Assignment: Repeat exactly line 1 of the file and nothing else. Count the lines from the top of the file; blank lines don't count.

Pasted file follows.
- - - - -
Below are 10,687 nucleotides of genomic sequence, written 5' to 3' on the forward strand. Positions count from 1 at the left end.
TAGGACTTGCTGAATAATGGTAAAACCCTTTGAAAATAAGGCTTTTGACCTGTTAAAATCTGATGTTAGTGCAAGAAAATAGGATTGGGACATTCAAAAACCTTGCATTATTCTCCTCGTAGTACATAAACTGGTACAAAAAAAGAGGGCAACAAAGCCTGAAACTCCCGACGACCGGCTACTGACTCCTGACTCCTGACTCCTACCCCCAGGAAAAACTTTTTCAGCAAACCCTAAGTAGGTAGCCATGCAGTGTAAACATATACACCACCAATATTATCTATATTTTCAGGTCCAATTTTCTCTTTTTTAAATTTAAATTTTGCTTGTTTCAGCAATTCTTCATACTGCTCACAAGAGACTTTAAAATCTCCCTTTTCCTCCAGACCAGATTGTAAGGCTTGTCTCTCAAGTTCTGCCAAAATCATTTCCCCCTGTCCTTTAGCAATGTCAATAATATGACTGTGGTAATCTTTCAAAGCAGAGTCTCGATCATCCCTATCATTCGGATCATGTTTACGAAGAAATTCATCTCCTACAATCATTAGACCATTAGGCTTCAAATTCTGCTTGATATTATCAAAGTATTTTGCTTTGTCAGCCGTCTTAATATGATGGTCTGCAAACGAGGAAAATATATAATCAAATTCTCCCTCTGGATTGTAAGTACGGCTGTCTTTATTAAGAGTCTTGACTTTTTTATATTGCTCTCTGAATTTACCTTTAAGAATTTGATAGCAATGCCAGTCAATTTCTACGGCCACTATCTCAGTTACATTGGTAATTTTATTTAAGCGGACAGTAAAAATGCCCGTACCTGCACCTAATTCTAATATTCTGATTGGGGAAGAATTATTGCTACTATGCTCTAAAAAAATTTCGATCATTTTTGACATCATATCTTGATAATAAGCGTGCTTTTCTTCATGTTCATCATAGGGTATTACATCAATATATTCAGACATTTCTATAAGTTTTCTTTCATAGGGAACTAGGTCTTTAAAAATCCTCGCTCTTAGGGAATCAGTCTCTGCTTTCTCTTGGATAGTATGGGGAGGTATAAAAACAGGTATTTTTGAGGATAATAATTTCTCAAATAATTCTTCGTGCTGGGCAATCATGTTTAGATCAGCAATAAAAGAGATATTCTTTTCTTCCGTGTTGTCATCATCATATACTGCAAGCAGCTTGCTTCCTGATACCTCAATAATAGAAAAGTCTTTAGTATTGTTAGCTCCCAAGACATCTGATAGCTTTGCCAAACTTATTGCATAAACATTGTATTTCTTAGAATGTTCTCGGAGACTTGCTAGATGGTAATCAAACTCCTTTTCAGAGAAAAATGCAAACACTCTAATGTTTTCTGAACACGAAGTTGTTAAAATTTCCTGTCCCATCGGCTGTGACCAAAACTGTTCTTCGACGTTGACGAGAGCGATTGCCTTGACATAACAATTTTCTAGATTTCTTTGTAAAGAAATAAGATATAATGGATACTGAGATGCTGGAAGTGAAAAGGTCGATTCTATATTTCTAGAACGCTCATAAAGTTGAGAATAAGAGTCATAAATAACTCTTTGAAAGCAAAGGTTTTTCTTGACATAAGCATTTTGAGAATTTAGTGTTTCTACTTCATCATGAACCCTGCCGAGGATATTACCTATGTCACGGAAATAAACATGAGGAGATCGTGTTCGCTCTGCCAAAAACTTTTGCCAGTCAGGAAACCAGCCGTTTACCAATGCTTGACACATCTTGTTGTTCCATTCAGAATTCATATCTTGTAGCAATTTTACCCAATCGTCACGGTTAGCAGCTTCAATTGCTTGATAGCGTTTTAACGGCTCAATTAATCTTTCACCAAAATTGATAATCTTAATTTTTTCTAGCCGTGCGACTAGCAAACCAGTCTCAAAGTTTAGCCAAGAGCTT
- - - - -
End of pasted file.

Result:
Below are 10,687 nucleotides of genomic sequence, written 5' to 3' on the forward strand. Positions count from 1 at the left end.